Monkeypox is set to be renamed, the World Health Organisation (WHO) has announced.
It comes after a group of scientists said there was an "urgent need for a non-discriminatory and non-stigmatising" name for the virus, which has mysteriously spread outside Africa in recent weeks.
A scientific paper released last week, signed by 29 experts, used the term "hMPXV" instead of monkeypox and called for a "speedy decision and adoption of a new name".
They said the continued reference to the virus "being African is not only inaccurate but is also discriminatory and stigmatising".
The scientists added that a "neutral, non-discriminatory and non-stigmatising" name "will be more appropriate for the global health community".
The WHO's director-general, Dr Tedros Adhanom Ghebreyesus, said on Tuesday that the organisation was "working with partners and experts from around the world on changing the name" of the monkeypox virus.
"We will make announcements about the new names as soon as possible," he added.
Dr Neil Stone, an infectious disease specialist at University College London Hospitals, tweeted that he was "pleased to hear" that the WHO was "working to change the virus's deeply unpopular name".
The virus was called monkeypox because it was first identified in two groups of laboratory monkeys in 1958.
It has since been identified in some wild monkeys in parts of Africa, but rodents are thought to be the main source of infection for human outbreaks in endemic regions.
On Tuesday, the WHO said it is convening an emergency committee to determine if the expanding monkeypox outbreak should be considered a global health emergency.
Dr Ghebreyesus said he had called the meeting on 23 June because the virus has shown "unusual" recent behaviour by spreading in countries well beyond parts of Africa, where it is endemic.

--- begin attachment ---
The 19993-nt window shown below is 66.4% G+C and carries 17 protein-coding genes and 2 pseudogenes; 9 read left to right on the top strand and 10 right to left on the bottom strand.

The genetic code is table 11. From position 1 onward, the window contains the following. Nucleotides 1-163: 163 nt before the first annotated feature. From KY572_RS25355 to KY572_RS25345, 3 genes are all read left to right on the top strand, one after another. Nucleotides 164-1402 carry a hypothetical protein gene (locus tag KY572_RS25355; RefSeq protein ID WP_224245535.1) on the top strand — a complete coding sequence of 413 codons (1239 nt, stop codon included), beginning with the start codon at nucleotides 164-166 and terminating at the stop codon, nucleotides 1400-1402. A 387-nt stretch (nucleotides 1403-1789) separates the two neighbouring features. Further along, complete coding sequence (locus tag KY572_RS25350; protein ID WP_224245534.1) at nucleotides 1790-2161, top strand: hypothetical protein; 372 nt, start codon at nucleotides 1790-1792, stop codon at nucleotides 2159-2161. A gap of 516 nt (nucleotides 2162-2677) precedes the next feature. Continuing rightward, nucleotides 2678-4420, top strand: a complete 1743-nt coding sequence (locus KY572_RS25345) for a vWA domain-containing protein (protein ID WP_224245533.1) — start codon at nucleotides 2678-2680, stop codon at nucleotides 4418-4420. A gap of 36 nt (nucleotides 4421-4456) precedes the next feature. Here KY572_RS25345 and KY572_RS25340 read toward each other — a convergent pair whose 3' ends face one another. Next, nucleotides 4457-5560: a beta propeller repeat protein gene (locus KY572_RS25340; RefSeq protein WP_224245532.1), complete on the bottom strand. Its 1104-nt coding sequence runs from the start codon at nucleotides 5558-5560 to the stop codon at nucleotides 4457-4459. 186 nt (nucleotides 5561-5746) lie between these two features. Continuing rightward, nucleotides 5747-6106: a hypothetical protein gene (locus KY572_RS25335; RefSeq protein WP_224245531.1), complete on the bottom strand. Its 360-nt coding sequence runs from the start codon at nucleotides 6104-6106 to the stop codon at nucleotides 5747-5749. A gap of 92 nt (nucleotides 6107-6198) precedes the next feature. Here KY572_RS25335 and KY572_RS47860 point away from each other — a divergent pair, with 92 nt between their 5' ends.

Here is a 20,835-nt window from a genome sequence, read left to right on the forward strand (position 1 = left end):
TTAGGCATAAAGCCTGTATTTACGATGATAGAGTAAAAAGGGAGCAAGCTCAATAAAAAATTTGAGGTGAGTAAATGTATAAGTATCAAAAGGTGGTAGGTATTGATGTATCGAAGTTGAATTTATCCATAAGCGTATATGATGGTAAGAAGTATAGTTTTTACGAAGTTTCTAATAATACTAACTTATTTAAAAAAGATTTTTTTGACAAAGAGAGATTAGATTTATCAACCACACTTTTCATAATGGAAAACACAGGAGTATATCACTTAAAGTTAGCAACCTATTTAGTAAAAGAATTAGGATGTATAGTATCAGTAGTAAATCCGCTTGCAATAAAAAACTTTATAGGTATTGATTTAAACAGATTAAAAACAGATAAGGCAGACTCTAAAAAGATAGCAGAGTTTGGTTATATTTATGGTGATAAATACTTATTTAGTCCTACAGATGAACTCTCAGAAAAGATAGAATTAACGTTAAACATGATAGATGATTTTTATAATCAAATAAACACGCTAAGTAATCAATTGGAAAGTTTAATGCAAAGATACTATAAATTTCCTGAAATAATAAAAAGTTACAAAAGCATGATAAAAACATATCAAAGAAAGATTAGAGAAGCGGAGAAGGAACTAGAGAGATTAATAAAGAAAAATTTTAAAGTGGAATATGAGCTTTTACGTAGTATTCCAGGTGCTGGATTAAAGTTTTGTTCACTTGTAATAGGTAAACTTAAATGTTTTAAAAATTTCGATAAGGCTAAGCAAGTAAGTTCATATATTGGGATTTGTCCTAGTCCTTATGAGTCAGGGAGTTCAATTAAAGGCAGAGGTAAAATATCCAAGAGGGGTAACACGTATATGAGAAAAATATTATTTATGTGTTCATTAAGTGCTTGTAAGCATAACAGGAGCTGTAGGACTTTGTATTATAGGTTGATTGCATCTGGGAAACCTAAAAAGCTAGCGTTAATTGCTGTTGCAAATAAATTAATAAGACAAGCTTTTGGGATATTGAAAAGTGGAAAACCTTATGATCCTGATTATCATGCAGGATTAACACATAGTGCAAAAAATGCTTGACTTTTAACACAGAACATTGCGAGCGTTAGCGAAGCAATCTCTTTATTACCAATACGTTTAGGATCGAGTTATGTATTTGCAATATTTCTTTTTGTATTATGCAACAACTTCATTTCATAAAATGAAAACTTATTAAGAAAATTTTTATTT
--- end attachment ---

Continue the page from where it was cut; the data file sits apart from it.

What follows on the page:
"We don't want to wait until the situation is out of control," said the WHO's emergencies director for Africa, Ibrahima Socé Fall.
Declaring monkeypox to be an international health emergency would give it the same designation as the COVID-19 pandemic and mean that the WHO considers the normally rare disease a continuing threat to countries globally.
Watch: Former monkeypox patients discusses symptoms
There have been 1,600 confirmed and 1,500 suspected cases of monkeypox this year across 39 countries, with 72 deaths reported, the WHO said.
However, none of the deaths were recorded in the newly affected countries, which include the UK, Canada, Italy, Poland, Spain and the US.
A total of 470 cases of monkeypox have been confirmed in the UK, with the vast majority in gay or bisexual men.
British scientists said last week they could not tell if the spread of the disease in the UK had peaked.
The WHO has now released new guidelines about vaccinating against monkeypox, saying it does not recommend mass vaccination.
It said controlling the disease relies primarily on measures like surveillance, tracking cases and isolating patients.
Monkeypox causes flu-like symptoms and skin lesions, and spreads through close contact.
It is thought to be fatal in around 3-6% of cases, according to the WHO, although no deaths have yet been reported in the outbreak outside Africa.
The majority of deaths this year have been in the Democratic Republic of Congo.
Last month, a leading adviser to the WHO said the outbreak in Europe and beyond was likely to be spreading through sex at two recent raves in Spain and Belgium.
Scientists warn that anyone, regardless of sexual orientation, is susceptible to catching monkeypox if they are in close physical contact with an infected person or their clothing or bed sheets.
The WHO has been working to create a mechanism by which some vaccines for smallpox - a related disease - might be made available to countries that are affected, as research continues into their effectiveness against the new outbreak.